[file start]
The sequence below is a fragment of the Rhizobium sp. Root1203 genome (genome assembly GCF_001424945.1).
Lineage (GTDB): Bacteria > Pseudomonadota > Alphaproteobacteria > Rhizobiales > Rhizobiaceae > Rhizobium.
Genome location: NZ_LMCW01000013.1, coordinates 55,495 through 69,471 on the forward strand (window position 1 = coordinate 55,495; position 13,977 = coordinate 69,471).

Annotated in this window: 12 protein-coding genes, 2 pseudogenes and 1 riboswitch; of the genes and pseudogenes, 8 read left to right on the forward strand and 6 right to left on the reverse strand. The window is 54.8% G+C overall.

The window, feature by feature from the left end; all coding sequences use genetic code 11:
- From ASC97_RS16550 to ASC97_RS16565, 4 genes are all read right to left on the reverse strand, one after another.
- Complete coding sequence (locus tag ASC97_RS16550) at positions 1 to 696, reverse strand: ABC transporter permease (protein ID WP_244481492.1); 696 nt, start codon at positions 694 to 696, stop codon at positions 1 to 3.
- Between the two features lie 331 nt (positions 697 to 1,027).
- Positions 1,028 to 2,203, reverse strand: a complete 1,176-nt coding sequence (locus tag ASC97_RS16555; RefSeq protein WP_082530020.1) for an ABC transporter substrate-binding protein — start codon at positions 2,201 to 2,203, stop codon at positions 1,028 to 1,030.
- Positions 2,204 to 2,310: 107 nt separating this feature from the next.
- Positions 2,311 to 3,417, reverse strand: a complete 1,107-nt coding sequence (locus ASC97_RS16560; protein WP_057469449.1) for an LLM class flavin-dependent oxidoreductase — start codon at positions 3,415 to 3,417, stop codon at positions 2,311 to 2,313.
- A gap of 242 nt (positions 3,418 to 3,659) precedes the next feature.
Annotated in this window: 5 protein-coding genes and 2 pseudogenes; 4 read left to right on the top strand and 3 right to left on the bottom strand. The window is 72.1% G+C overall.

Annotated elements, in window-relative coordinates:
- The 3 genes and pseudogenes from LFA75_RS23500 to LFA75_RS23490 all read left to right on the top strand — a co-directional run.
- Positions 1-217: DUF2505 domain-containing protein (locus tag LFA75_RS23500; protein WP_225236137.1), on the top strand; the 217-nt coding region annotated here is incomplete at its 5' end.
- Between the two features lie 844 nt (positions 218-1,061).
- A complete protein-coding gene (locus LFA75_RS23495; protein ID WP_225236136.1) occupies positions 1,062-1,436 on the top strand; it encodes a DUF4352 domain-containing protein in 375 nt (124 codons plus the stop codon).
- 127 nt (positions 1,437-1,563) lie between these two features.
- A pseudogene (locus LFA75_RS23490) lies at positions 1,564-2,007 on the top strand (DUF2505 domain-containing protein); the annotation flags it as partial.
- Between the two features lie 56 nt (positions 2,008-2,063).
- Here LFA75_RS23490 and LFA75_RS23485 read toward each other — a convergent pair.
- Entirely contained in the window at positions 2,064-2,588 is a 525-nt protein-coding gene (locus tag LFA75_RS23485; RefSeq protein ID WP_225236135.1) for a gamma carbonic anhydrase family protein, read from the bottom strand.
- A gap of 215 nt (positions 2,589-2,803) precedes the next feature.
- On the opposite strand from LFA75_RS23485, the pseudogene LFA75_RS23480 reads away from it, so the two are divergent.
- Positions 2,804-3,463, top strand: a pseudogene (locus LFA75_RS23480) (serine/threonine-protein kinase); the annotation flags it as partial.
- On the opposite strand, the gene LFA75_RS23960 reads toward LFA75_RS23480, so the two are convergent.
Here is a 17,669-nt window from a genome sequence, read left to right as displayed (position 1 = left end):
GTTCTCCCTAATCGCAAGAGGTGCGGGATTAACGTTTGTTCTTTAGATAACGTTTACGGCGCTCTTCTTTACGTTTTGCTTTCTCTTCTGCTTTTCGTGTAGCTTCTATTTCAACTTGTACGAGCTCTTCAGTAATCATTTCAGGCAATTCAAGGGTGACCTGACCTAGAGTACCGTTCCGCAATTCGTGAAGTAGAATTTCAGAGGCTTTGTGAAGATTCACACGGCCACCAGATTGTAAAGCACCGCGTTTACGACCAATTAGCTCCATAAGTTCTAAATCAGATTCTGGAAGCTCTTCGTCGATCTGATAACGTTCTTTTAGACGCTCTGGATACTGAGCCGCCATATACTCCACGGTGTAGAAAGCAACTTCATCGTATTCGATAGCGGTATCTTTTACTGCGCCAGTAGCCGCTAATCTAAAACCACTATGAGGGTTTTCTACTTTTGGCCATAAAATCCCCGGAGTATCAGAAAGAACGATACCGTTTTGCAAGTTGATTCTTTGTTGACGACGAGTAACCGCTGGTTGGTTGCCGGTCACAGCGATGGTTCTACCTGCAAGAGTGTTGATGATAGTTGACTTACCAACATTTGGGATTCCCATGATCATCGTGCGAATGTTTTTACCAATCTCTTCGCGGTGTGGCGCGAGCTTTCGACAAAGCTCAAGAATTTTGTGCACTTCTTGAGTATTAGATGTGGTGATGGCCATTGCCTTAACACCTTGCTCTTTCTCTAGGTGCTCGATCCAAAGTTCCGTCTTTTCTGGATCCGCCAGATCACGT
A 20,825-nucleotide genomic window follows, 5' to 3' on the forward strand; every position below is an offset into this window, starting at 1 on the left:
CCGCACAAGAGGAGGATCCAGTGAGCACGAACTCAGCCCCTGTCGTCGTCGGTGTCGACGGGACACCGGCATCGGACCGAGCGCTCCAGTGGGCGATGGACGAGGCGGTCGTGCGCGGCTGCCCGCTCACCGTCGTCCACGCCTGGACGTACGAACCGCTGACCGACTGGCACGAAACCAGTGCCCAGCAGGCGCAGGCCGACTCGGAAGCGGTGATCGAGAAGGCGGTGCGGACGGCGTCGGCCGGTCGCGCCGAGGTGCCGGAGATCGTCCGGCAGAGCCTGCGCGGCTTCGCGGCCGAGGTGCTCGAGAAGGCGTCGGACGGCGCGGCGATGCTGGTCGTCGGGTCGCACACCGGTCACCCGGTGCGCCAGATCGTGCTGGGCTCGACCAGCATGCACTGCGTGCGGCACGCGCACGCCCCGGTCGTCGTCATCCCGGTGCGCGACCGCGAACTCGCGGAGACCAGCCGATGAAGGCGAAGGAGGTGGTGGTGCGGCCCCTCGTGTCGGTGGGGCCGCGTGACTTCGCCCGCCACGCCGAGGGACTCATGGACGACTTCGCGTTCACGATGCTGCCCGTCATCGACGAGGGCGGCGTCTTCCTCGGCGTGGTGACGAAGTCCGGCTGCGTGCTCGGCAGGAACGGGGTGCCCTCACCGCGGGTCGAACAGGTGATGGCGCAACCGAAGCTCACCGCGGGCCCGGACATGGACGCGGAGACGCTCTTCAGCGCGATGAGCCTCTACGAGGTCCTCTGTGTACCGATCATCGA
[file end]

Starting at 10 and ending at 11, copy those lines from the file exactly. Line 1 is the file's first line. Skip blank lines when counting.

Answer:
- Positions 2,204 to 2,310: 107 nt separating this feature from the next.
- Positions 2,311 to 3,417, reverse strand: a complete 1,107-nt coding sequence (locus ASC97_RS16560; protein WP_057469449.1) for an LLM class flavin-dependent oxidoreductase — start codon at positions 3,415 to 3,417, stop codon at positions 2,311 to 2,313.